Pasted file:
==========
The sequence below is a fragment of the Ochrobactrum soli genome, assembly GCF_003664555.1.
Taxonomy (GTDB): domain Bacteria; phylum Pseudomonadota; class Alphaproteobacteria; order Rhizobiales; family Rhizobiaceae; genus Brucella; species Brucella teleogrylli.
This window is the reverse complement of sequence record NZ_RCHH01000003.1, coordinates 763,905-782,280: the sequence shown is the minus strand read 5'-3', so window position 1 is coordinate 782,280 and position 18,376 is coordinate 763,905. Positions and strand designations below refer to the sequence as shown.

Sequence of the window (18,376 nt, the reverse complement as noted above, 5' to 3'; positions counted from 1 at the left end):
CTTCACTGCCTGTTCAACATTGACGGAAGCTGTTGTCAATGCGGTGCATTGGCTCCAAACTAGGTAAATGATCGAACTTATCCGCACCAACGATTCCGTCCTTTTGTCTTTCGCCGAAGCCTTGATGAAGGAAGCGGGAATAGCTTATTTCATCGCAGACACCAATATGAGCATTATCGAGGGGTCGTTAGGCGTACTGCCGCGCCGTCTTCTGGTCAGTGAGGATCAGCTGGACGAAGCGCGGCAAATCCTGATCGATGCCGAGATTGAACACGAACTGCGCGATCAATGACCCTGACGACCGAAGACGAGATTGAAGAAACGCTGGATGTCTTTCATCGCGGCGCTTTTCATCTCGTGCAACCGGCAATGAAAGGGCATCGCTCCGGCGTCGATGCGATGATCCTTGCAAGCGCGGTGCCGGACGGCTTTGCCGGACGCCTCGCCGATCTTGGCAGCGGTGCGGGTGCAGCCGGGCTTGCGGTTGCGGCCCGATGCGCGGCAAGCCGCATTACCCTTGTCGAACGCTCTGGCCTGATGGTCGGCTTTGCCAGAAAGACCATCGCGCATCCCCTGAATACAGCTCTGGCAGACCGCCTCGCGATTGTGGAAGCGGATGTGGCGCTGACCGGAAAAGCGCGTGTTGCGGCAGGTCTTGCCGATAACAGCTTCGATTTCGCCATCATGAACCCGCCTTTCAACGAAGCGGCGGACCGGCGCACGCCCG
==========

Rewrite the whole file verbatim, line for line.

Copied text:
The sequence below is a fragment of the Ochrobactrum soli genome, assembly GCF_003664555.1.
Taxonomy (GTDB): domain Bacteria; phylum Pseudomonadota; class Alphaproteobacteria; order Rhizobiales; family Rhizobiaceae; genus Brucella; species Brucella teleogrylli.
This window is the reverse complement of sequence record NZ_RCHH01000003.1, coordinates 763,905-782,280: the sequence shown is the minus strand read 5'-3', so window position 1 is coordinate 782,280 and position 18,376 is coordinate 763,905. Positions and strand designations below refer to the sequence as shown.

Sequence of the window (18,376 nt, the reverse complement as noted above, 5' to 3'; positions counted from 1 at the left end):
CTTCACTGCCTGTTCAACATTGACGGAAGCTGTTGTCAATGCGGTGCATTGGCTCCAAACTAGGTAAATGATCGAACTTATCCGCACCAACGATTCCGTCCTTTTGTCTTTCGCCGAAGCCTTGATGAAGGAAGCGGGAATAGCTTATTTCATCGCAGACACCAATATGAGCATTATCGAGGGGTCGTTAGGCGTACTGCCGCGCCGTCTTCTGGTCAGTGAGGATCAGCTGGACGAAGCGCGGCAAATCCTGATCGATGCCGAGATTGAACACGAACTGCGCGATCAATGACCCTGACGACCGAAGACGAGATTGAAGAAACGCTGGATGTCTTTCATCGCGGCGCTTTTCATCTCGTGCAACCGGCAATGAAAGGGCATCGCTCCGGCGTCGATGCGATGATCCTTGCAAGCGCGGTGCCGGACGGCTTTGCCGGACGCCTCGCCGATCTTGGCAGCGGTGCGGGTGCAGCCGGGCTTGCGGTTGCGGCCCGATGCGCGGCAAGCCGCATTACCCTTGTCGAACGCTCTGGCCTGATGGTCGGCTTTGCCAGAAAGACCATCGCGCATCCCCTGAATACAGCTCTGGCAGACCGCCTCGCGATTGTGGAAGCGGATGTGGCGCTGACCGGAAAAGCGCGTGTTGCGGCAGGTCTTGCCGATAACAGCTTCGATTTCGCCATCATGAACCCGCCTTTCAACGAAGCGGCGGACCGGCGCACGCCCG